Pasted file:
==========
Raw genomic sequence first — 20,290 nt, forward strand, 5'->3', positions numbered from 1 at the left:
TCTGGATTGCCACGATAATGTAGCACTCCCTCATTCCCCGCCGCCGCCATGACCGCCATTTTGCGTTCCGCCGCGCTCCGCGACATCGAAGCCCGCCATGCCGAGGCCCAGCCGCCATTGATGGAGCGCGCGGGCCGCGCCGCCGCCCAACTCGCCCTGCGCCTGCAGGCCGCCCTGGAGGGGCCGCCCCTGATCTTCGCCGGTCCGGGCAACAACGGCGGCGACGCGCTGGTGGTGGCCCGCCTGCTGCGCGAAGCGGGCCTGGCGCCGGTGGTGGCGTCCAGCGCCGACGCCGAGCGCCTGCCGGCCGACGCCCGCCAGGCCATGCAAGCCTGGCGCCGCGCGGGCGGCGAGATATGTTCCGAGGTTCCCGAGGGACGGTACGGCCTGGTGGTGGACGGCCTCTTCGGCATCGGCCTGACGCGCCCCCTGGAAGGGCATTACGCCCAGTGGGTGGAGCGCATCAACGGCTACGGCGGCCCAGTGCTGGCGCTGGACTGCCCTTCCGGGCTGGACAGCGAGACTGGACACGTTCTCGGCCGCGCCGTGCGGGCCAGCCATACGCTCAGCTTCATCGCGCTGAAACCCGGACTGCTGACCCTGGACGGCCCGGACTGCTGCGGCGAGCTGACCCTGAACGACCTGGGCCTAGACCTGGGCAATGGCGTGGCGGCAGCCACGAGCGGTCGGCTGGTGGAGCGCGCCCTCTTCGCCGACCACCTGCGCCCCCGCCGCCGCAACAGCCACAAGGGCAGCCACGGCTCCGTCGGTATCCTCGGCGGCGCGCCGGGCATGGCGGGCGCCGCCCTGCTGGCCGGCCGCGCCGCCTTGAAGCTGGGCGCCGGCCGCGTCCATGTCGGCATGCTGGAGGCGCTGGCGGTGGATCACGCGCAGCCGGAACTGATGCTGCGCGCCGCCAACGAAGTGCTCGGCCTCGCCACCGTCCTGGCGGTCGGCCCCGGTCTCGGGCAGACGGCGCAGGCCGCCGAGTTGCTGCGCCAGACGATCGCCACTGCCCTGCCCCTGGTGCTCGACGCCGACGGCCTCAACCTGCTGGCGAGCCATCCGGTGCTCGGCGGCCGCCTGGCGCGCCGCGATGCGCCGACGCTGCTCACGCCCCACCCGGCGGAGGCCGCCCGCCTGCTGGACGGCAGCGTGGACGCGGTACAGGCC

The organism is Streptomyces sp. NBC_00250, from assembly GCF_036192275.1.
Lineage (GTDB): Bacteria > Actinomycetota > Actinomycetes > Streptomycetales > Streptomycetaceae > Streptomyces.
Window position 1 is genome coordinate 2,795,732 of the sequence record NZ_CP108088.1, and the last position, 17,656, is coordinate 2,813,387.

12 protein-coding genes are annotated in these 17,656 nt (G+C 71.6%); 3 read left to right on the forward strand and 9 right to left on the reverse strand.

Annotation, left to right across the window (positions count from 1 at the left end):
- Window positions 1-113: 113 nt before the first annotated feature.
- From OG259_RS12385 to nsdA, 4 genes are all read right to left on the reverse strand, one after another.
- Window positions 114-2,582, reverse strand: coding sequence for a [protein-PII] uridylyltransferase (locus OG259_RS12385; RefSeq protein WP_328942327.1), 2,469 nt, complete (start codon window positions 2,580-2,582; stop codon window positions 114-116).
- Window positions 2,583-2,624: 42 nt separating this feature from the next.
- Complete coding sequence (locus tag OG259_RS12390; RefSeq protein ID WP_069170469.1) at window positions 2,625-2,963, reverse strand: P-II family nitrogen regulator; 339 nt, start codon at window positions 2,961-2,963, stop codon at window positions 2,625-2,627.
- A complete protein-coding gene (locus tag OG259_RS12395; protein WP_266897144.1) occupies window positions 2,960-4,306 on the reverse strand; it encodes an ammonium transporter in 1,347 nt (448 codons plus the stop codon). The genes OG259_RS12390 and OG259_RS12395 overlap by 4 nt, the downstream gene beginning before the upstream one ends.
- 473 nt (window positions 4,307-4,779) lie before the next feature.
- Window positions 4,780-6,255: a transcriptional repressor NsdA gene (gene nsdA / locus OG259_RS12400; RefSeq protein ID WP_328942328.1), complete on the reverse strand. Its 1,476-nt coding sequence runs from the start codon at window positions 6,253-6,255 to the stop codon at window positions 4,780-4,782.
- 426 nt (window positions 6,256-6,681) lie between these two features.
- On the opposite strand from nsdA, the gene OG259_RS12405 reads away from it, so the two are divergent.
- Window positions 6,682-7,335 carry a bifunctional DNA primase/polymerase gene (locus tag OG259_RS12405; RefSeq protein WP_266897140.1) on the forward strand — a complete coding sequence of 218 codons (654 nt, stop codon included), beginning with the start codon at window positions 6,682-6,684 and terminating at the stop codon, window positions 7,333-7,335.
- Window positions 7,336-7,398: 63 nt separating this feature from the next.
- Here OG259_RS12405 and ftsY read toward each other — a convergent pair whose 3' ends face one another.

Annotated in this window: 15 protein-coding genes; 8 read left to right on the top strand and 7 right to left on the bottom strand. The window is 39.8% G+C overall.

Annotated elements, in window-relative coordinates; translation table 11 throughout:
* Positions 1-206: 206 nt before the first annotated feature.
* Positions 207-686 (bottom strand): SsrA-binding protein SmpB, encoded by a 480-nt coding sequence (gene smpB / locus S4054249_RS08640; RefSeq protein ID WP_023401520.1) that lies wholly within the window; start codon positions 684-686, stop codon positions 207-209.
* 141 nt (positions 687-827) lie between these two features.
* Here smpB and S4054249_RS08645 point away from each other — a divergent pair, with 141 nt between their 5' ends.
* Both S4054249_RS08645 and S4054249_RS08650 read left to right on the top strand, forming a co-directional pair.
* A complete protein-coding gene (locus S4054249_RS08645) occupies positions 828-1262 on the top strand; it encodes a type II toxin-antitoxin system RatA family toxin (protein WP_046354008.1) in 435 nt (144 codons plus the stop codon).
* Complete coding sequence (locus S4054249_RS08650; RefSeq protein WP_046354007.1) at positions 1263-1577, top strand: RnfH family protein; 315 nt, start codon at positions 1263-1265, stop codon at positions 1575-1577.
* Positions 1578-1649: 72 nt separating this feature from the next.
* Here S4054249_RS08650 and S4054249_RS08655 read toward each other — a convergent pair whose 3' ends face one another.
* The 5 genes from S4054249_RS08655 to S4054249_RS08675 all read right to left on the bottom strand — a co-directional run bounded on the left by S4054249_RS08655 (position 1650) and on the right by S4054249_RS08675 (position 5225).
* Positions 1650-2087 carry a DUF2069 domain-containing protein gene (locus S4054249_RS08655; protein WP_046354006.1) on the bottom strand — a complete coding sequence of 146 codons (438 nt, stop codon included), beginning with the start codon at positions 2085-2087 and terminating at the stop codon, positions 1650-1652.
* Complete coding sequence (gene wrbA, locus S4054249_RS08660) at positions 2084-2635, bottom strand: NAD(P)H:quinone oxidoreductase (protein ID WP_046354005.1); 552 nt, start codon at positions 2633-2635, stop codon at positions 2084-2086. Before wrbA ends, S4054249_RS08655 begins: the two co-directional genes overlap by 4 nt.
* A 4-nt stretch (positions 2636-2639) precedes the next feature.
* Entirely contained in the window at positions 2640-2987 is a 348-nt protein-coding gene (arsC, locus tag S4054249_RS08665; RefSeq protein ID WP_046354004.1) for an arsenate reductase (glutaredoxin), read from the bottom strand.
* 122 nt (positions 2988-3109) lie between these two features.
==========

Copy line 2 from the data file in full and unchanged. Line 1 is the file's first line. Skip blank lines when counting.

TCTGGATTGCCACGATAATGTAGCACTCCCTCATTCCCCGCCGCCGCCATGACCGCCATTTTGCGTTCCGCCGCGCTCCGCGACATCGAAGCCCGCCATGCCGAGGCCCAGCCGCCATTGATGGAGCGCGCGGGCCGCGCCGCCGCCCAACTCGCCCTGCGCCTGCAGGCCGCCCTGGAGGGGCCGCCCCTGATCTTCGCCGGTCCGGGCAACAACGGCGGCGACGCGCTGGTGGTGGCCCGCCTGCTGCGCGAAGCGGGCCTGGCGCCGGTGGTGGCGTCCAGCGCCGACGCCGAGCGCCTGCCGGCCGACGCCCGCCAGGCCATGCAAGCCTGGCGCCGCGCGGGCGGCGAGATATGTTCCGAGGTTCCCGAGGGACGGTACGGCCTGGTGGTGGACGGCCTCTTCGGCATCGGCCTGACGCGCCCCCTGGAAGGGCATTACGCCCAGTGGGTGGAGCGCATCAACGGCTACGGCGGCCCAGTGCTGGCGCTGGACTGCCCTTCCGGGCTGGACAGCGAGACTGGACACGTTCTCGGCCGCGCCGTGCGGGCCAGCCATACGCTCAGCTTCATCGCGCTGAAACCCGGACTGCTGACCCTGGACGGCCCGGACTGCTGCGGCGAGCTGACCCTGAACGACCTGGGCCTAGACCTGGGCAATGGCGTGGCGGCAGCCACGAGCGGTCGGCTGGTGGAGCGCGCCCTCTTCGCCGACCACCTGCGCCCCCGCCGCCGCAACAGCCACAAGGGCAGCCACGGCTCCGTCGGTATCCTCGGCGGCGCGCCGGGCATGGCGGGCGCCGCCCTGCTGGCCGGCCGCGCCGCCTTGAAGCTGGGCGCCGGCCGCGTCCATGTCGGCATGCTGGAGGCGCTGGCGGTGGATCACGCGCAGCCGGAACTGATGCTGCGCGCCGCCAACGAAGTGCTCGGCCTCGCCACCGTCCTGGCGGTCGGCCCCGGTCTCGGGCAGACGGCGCAGGCCGCCGAGTTGCTGCGCCAGACGATCGCCACTGCCCTGCCCCTGGTGCTCGACGCCGACGGCCTCAACCTGCTGGCGAGCCATCCGGTGCTCGGCGGCCGCCTGGCGCGCCGCGATGCGCCGACGCTGCTCACGCCCCACCCGGCGGAGGCCGCCCGCCTGCTGGACGGCAGCGTGGACGCGGTACAGGCC